Spring is blooming
Ah, the beauty of the flowers. The parties with friends under picturesque trees. The wonderful feeling that comes with knowing spring has arrived. There’s nothing quite like cherry blossom season in Japan.
But there is a dark side to everything. A side where things aren’t always so rosy – or, in this case, cherry. We all know about the warm and sunny side of cherry blossoms in Japan. But what about that other side?
Given the long-term local love affair with these delicate flowers, you may wonder how there could possibly be any negative association with them at all. Well, for starters, that hasn’t always been the case.
The “Manyoshu” was written in the seventh to the eighth century and is the oldest existing collection of Japanese poetry. It only has 40 poems on cherry blossoms, compared to 118 in praise of the then more popular plum blossom. It’s believed that cherry blossoms didn’t catch on until about the 10th century. Before then, as well as after, Japanese haven’t always been so happy to see them.
In fact, before the Edo Period (1603-1867), many people here considered cherry blossoms to be a symbol of bad luck. Because they are very fragile and last for only 10 days or so, people used to think cherry blossoms were a bad omen for relationships – especially marriage.
“Sakurazame” is an old Japanese term that literally means the fading away of a cherry blossom. People once used it to describe a couple that breaks up soon after getting together, like cherry blossoms that fall to the ground soon after they bloom.
Today, the idea has changed completely. Tradition now calls on cherry blossoms to bring good luck during a wedding ceremony. “Sakurayu,” or cherry blossom tea, is often served at weddings for this reason.
Novels as well as poems have often drawn public attention to the cherry blossom – especially for a sort of melancholic contrast between its beauty and short lifespan. One famous novel, “Under the Cherry Trees” by Motojiro Kajii (1901-1932), skips the beauty part altogether in its introduction and draws a direct correlation between death and cherry blossoms.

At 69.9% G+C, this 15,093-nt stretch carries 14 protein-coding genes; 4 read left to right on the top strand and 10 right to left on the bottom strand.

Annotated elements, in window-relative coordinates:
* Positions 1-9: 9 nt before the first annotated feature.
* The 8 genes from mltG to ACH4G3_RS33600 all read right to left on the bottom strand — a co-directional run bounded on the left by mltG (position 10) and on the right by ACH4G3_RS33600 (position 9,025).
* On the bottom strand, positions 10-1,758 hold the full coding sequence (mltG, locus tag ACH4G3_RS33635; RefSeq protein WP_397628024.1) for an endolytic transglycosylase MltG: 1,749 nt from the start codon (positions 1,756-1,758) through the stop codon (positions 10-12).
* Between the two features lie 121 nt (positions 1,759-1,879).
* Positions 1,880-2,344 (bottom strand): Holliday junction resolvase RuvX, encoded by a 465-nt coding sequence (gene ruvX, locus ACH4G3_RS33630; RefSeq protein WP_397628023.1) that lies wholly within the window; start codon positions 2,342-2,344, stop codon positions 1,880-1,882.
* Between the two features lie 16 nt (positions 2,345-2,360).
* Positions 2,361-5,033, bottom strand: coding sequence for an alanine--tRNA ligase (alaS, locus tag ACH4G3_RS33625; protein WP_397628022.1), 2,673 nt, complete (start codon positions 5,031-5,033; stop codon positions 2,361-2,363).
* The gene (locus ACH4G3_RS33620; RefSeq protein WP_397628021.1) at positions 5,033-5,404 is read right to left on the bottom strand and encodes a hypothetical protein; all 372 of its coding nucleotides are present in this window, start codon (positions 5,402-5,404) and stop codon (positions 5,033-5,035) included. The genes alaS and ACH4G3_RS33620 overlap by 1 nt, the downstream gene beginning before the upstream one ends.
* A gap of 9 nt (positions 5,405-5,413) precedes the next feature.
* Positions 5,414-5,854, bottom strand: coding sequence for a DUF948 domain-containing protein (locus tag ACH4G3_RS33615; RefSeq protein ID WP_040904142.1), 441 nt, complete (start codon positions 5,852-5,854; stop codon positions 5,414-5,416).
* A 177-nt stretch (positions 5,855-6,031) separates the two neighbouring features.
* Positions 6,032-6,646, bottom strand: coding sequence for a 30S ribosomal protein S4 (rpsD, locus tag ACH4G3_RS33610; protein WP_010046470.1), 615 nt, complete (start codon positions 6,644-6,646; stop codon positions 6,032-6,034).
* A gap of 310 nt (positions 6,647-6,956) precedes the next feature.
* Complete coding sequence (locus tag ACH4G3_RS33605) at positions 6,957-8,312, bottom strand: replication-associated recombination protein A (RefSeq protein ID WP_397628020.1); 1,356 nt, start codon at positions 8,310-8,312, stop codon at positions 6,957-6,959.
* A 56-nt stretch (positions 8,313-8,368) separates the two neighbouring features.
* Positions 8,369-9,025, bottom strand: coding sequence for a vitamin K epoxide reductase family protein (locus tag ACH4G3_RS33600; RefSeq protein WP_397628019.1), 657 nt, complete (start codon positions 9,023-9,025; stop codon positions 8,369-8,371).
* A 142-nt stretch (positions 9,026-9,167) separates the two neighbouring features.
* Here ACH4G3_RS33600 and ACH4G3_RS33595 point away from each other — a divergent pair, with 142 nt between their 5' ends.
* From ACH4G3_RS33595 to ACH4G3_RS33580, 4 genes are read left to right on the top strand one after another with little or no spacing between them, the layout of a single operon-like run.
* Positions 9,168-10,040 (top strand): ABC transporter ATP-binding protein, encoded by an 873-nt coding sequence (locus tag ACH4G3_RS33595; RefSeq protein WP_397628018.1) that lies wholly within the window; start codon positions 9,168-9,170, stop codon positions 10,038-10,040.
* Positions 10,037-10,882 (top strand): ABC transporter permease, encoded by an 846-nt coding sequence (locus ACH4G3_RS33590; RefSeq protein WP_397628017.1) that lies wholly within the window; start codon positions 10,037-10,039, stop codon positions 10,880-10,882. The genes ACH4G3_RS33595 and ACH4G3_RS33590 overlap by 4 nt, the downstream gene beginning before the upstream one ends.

According to the novels opening, “Dead bodies are buried under cherry blossoms! You have to believe it. Otherwise, you couldn’t possibly explain the beauty of the cherry blossom. I have been restless, lately, because I couldn’t believe in this beauty. But now I finally understand: Dead bodies are buried under the cherry trees! You have to believe it.”
In fact, Chidorigafuchi National Cemetery, home to the ash remains of around 360,000 unidentified war dead from World War II, is just a stone’s throw away from Tokyo’s most popular cherry blossom viewing area, Chidorigafuchi Park. And you may have noticed that cherry blossom trees are a common sight at gravesites and cemeteries as well as shrines and temples.
So I wouldn’t recommend digging around any cherry blossom trees to see what lies six feet under – evenv if you have had your fill of blossom viewing party beverages.
Whether true or tall tales, such trivia might make for some interesting small talk while viewing cherry blossom with your friends and family. No matter what you talk about, the sheer beauty of Japan’s cherry blossoms will likely take your breath away in the end.
Where to behold the blossoms
AROUND THE KANTO PLAIN
JINDAI BOTANICAL GARDEN CAMELLIA & CHERRY BLOSSOM FESTIVAL (Tokyo): March 15-April 10, 9:30 a.m.-5 p.m., closed Mon.; camellias bloom in mid-March and 770 cherry blossom trees bloom the first week of April; concerts 11 a.m. & 2 p.m. March 27 and April 3 at Shibafu Hiroba scheduled; 5-31-10 Jindaiji Motomachi, Chofu City, Tokyo, bus from Mitaka Station, JR Chuo-line, or Chofu Station, Keio-line, Jindaiji Shokubutsu Koen Mae bus; 600 yen adults, 400 yen high school students, kids free; 0424-83-2300.
RIKUGIEN GARDEN (Tokyo): March 17-April 3; Rikugien, a garden built in Edo Period, is famous for drooping cherry trees, which are illuminated after sunset during the bloom; until April 5, garden is open 9 a.m.-9 p.m.; Subway Nanboku-line, Komagome Station; 300 yen; 03-3941-2222.
TOKYO MIDTOWN BLOSSOM: March 18-April 17; 150 cherry trees bloom — illuminated 5-11 p.m. — which can be viewed at an open-air terrace of Tokyo Midtown Garden, Roppongi Station on Hibiya Line or three-minute walk from Nogizaka Station on Chiyoda-line; 03-3475-3100.
BUNKYO CHERRY BLOSSOM FESTIVAL (Tokyo): March 19-April 3; 120 cherry blossom trees on Harimazaka slope in bloom; seven-minute walk from Myogadani Station on Marunouch-line; 03-5803-1941.
TOSHIMAEN AMUSEMENT PARK (Tokyo): March 25-April 5, 10 a.m.-8:30 p.m.; 800 cherry blossom trees; 500 yen after 3 p.m., 1,600 yen adults, 1,300 yen kids for entry and free ride ticket after 3 p.m.; Seibu Ikebukuro-line, Toshimaen Station; 03-3990-0884.
UENO PARK (Tokyo): March 19-April 15, 5:30-8 p.m., 1,200 cherry blossom trees at Shinobazu Pond, two-minute walk from Ueno Station on Metro Ginza and Hibiya-lines; 03-3828-5644.
SHAKUJI RIVERSIDE CHERRY BLOSSOM FESTIVAL (Tokyo): Late March until early April; 1,000 cherry blossom trees along the Shakuji River, five-minute walk from Nakaitabashi Station on Tobu-line; 03-3579-2251.
INOKASHIRA PARK CHERRY BLOSSOMS (Tokyo): Late March until early April; 500 cherry blossom trees around the pond at Inogashira Park, near fancy shopping district of Kichijoji, 10-minute walk from JR Kichijoji Station on Chuo-line; 0422-47-6900.